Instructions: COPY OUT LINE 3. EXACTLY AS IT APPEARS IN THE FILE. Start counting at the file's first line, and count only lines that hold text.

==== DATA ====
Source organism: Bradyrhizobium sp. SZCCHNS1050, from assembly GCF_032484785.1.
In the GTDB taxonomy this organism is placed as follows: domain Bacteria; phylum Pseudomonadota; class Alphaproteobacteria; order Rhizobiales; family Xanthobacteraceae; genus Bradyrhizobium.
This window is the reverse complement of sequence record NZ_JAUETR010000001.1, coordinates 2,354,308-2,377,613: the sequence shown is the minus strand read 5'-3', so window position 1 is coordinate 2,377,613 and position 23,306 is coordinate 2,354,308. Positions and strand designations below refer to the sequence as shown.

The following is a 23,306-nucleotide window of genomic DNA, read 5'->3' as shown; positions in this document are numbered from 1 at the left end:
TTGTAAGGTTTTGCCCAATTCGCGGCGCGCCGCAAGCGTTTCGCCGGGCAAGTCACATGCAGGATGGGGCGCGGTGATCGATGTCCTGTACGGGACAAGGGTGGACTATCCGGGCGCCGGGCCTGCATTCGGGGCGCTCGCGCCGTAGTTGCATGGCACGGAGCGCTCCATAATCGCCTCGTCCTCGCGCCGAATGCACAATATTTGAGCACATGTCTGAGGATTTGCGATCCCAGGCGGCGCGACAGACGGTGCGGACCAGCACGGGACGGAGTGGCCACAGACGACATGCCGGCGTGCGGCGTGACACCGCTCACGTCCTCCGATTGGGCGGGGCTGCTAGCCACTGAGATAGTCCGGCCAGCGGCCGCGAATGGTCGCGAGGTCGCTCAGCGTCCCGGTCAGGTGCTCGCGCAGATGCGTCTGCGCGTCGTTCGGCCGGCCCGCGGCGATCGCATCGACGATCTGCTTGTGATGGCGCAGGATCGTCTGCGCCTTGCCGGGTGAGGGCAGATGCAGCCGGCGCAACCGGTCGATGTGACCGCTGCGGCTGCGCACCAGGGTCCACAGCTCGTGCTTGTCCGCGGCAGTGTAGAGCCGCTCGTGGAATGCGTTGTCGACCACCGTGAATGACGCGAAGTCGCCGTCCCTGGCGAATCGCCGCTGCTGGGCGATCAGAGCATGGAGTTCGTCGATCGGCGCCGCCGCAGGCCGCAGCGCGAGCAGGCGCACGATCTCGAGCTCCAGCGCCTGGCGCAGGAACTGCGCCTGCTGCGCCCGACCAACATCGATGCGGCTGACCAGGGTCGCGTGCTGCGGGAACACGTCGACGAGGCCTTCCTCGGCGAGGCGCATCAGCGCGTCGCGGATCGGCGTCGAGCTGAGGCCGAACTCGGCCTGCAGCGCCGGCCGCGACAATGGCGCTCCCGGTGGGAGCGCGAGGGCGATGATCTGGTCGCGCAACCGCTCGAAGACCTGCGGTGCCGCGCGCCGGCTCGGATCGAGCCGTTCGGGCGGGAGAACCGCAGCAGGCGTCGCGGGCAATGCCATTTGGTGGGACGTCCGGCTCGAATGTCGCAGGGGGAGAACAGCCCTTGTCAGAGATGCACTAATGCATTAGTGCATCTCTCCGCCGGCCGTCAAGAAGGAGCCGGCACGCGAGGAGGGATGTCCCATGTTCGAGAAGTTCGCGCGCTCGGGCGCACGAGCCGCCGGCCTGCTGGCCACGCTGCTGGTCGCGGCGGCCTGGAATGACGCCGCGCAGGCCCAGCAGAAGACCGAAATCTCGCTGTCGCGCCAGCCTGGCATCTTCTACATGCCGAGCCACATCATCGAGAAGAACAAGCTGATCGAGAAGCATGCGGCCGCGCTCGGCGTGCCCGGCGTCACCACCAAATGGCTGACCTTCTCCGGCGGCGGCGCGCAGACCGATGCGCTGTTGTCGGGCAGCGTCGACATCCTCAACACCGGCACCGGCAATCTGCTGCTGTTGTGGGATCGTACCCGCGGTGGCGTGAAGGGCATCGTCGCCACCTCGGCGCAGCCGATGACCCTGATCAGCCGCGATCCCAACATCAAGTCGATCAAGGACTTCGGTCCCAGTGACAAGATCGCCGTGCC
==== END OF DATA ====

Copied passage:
This window is the reverse complement of sequence record NZ_JAUETR010000001.1, coordinates 2,354,308-2,377,613: the sequence shown is the minus strand read 5'-3', so window position 1 is coordinate 2,377,613 and position 23,306 is coordinate 2,354,308. Positions and strand designations below refer to the sequence as shown.